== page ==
Genesis was an excellent progressive rock act with a considerable following in the 70s. When they moved into the pop music world, they retained the respect and admiration of many of those old fans, and built an enormously large audience for their new approach.

Mainly they were able to do that by retaining the elements that made them successful in the first place, all headed by excellent songwriting.

What Songwriters Can Learn from Genesis’ Transition to Pop

No matter what your style of writing is, we can all learn from Genesis’ success. As you find your own writing style changing over time, you simply need to ask yourself three questions — probably questions similar to what the members of Genesis were asking themselves:

“Do I still care about what I’m doing?”

“Am I putting the same care into my musical choices?”

“Am I proud of what I’m now doing?”

If you can say yes to those questions, you’ve still got the capacity to be relevant and you’ll still build an appreciative audience. And you’ll continue to love what you do.


Gary EwerWritten by Gary Ewer. Follow Gary on Twitter.

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Peter Frampton

Switching From Major to Minor in a Song Isn’t Common, But Has a Powerful Effect

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If you’re planning to write a song that contrasts major and minor keys and you want to use songs from pop music history as your guide, it’s most likely that you’ll find songs that use a minor verse and then move to a major chorus.

Most common key switch in pop songwriting

As with “You’ve Got a Friend” (Carole King), “These Dreams” (Heart), and “Stronger Than Me” (Amy Winehouse), the moving back and forth between minor verse and major chorus is a common technique for most songwriters.

The minor-to-major process for so many songs comes about because we like the brightening effect that it has on the music. We don’t mind a song that starts a bit dark and brooding as long as we think there’s going to be a lifting of the mood by the time the chorus comes around.

Switching from Major to Minor

But what about the other way… writing a song that goes from a major verse to a minor chorus? There aren’t as many examples of that in pop music history, but they’ve got their own reason for working.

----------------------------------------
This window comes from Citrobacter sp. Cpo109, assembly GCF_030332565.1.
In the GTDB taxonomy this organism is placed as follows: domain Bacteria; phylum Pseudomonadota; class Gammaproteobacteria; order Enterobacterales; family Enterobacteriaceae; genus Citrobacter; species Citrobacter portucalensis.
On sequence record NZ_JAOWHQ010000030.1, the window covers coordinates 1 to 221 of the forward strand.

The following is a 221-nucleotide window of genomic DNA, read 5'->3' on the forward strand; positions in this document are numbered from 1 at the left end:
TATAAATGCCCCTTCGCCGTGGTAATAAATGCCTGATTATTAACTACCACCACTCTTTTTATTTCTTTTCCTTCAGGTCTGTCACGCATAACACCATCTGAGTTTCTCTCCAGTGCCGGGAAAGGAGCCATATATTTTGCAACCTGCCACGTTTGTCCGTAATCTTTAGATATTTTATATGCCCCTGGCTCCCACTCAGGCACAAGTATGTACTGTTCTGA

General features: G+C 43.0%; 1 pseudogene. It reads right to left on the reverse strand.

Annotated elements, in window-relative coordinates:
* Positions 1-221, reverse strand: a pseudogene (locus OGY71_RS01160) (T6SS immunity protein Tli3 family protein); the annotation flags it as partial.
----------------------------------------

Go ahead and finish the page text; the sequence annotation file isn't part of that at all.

With The Bee Gees’ “Tragedy“, it probably helps the actual song title/first word of the chorus. That word “tragedy” is a great one for a sudden switch to minor, since minor (albeit stereotypically) makes us think that the mood has suddenly gotten darker.

But other songs use the major-to-minor key switch where it’s not so obvious why it works. A good example is Peter Frampton’s “Show Me the Way“, which goes from a bright major key of D major for the verse, switching to an edgier B minor key for the chorus.

To be a bit particular, you could debate that the chorus simply starts on the vi-chord of the same D major key, but the effect is the same: a chorus progression that starts on a minor chord.

The switch to minor doesn’t darken the mood as much as happens in “Tragedy”. More than darkening, the switch to minor in this case simply adds a bit of edge and power to what was, up to that point, a warm, happy sound.

As I say, the switch from minor to major — or vice versa — is all about controlling the mood of the music. It’s one of the problems I have with songs that use the same progression for verse and chorus, which seems to be quite prevalent these days in Top-40-style of pop songwriting: keeping the same progression means you’ve limited your opportunities for shifting the mood of the song.

So if your song uses a chorus lyric that sounds like it needs a bit of power behind it (“I want you to show me the way…”), opting for a sudden switch to minor is a good one to consider.


Gary EwerWritten by Gary Ewer. Follow Gary on Twitter.

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Gary Ewer

I’m Gary Ewer. For years I’ve been helping songwriters understand the basic fundamentals of good songwriting. I do that mainly through the free articles on this blog, and also through my 10-eBook bundle. If you lack consistency in your songwriting, and you want to take your abilities to the next level, everything you need to know is in that bundle package, so please take a look at those ebooks. And if you want to browse through the more than 2300 posts in the blog archive, scroll to the bottom of this page.

Please feel free to leave a comment at the end of any article. I love reading what others are thinking about music.